In addition to establishing statutory grounds for dissolution, the State Legislature has established residence requirements. These requirements vary based upon the type of union you and your partner are in, and the type of status action you seek. Residency requirements are statutory requirements which must be satisfied before a court may properly entertain a marital status action, and are in addition to the venue requirements imposed by the California Code of Civil Procedure.
- A Final Judgment of dissolution may not be entered unless one of the parties to the marriage has been a resident of the state of California for at least six months, and of the county in which the proceeding was filed for three months, prior to the filing of the Petition for Dissolution.
- Venue is proper in the superior court for the county where either Petitioner or Respondent has resided for three months prior to the filing of the Petition for Dissolution.
- While the venue requirements are the same, the residency requirements for dissolution of a domestic partnership are slightly different. If a party resides in the state of California, the residency requirements for dissolution of marriage apply. However, to ensure that parties who entered into registered domestic partnerships and subsequently moved to a state that does not recognize that union have a means to dissolve their partnership, the Family Code contains a permissive retention of jurisdiction clause. Accordingly, if one or both parties does not reside in the state of California and the jurisdiction in which one or both parties does reside lacks a means to dissolve a domestic partnership, this retention of jurisdiction clause provides a means of access to the California Courts without having to satisfy the residency requirements otherwise in effect.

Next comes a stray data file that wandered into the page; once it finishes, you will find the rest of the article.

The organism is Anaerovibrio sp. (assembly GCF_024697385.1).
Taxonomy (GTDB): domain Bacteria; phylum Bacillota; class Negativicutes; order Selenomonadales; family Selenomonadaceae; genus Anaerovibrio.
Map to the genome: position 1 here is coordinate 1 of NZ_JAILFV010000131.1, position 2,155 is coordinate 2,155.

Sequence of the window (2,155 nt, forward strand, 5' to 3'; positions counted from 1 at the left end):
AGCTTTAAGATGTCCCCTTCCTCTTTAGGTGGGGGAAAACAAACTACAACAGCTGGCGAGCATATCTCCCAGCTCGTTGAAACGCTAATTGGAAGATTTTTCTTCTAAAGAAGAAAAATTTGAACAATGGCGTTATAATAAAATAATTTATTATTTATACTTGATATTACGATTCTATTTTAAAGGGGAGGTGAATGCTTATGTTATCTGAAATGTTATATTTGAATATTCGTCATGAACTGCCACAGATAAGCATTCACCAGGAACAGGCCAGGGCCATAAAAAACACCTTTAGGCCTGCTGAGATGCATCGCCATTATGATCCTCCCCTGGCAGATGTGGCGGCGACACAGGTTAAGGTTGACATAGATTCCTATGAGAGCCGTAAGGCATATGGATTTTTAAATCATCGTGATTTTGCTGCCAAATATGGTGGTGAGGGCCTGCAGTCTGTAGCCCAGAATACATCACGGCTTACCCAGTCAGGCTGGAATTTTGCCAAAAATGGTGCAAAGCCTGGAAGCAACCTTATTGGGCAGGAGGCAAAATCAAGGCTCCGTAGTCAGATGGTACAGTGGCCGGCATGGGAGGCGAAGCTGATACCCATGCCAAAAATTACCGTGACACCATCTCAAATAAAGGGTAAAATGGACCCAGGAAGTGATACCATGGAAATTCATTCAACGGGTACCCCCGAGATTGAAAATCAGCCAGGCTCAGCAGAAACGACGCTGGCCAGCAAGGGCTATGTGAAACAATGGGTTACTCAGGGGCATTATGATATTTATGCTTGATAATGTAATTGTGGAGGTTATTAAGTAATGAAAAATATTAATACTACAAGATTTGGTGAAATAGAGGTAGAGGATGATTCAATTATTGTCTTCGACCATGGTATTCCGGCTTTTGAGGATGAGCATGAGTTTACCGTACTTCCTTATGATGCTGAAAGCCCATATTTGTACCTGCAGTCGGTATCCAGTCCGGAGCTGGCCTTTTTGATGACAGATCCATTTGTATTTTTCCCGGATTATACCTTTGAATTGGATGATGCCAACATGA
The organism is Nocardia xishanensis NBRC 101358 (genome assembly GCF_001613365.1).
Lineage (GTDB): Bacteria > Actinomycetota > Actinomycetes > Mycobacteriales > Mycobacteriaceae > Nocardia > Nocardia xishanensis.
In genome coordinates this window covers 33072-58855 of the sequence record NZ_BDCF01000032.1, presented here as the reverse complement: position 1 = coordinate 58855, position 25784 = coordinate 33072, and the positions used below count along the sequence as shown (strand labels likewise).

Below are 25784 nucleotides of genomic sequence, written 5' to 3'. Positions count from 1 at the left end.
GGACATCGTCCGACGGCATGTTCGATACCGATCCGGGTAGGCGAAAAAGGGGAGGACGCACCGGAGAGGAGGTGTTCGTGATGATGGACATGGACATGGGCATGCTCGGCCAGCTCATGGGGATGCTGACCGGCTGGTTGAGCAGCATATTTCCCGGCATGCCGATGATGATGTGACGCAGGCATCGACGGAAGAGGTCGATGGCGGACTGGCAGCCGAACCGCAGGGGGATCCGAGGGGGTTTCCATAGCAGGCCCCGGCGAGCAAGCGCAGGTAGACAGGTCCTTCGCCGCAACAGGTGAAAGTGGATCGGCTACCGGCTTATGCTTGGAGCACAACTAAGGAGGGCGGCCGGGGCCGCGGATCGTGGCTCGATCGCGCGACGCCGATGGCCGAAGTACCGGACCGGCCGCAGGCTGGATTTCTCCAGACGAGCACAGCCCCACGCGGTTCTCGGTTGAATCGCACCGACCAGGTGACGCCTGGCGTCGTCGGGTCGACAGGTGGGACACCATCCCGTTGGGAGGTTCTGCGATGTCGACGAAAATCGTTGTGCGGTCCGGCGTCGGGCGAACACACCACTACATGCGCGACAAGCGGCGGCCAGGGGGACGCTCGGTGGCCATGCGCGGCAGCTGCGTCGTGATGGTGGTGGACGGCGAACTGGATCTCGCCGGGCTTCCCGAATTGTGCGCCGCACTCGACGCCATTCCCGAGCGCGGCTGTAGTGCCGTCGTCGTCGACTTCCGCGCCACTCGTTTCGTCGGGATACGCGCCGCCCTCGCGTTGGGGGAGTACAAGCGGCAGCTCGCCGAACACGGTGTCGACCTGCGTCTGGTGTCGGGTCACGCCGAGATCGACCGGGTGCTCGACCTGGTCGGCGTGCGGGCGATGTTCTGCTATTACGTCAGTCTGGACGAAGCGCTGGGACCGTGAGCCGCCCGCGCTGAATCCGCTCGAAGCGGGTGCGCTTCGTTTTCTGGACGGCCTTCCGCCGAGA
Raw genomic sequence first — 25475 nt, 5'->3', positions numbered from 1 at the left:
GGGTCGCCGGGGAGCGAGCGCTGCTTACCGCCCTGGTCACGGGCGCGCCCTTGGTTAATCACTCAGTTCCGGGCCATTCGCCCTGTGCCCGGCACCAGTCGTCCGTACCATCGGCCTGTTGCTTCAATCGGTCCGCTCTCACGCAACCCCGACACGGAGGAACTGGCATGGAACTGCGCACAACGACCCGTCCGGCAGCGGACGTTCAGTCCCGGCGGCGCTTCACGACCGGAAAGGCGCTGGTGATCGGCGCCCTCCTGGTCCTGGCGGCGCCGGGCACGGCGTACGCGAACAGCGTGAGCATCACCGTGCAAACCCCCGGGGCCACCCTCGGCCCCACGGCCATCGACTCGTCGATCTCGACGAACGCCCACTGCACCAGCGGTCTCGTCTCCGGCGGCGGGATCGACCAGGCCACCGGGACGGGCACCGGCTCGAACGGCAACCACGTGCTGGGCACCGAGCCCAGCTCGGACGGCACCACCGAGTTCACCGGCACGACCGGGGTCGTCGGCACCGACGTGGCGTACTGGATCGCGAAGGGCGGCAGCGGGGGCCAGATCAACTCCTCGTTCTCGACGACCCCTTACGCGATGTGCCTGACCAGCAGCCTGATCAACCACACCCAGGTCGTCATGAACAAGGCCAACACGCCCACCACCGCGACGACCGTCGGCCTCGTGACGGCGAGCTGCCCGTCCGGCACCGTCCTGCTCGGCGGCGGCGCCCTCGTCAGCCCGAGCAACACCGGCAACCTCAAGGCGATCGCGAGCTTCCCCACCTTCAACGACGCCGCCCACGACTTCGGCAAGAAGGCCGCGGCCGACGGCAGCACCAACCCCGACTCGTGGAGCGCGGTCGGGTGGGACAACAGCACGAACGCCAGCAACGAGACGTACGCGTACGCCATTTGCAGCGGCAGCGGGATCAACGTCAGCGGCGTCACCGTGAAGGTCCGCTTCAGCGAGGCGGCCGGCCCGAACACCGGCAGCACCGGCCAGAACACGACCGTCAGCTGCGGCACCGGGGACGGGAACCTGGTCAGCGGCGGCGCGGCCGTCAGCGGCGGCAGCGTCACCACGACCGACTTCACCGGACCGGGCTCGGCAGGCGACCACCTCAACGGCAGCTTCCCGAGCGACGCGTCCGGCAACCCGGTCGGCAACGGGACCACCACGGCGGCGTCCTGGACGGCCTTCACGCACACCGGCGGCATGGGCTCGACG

There are no residency requirements for legal separation; however, the jurisdictional venue requirements do apply. A party may commence an action in the superior court of the county in which either the moving party or the responding party resides. This means that at least one party must be domiciled in a county of the state of California. Additionally, an action for legal separation may be filed, in lieu of an action for dissolution, before the residency requirements are met, and the action may be converted to one for dissolution upon satisfaction of the statutory residency requirements.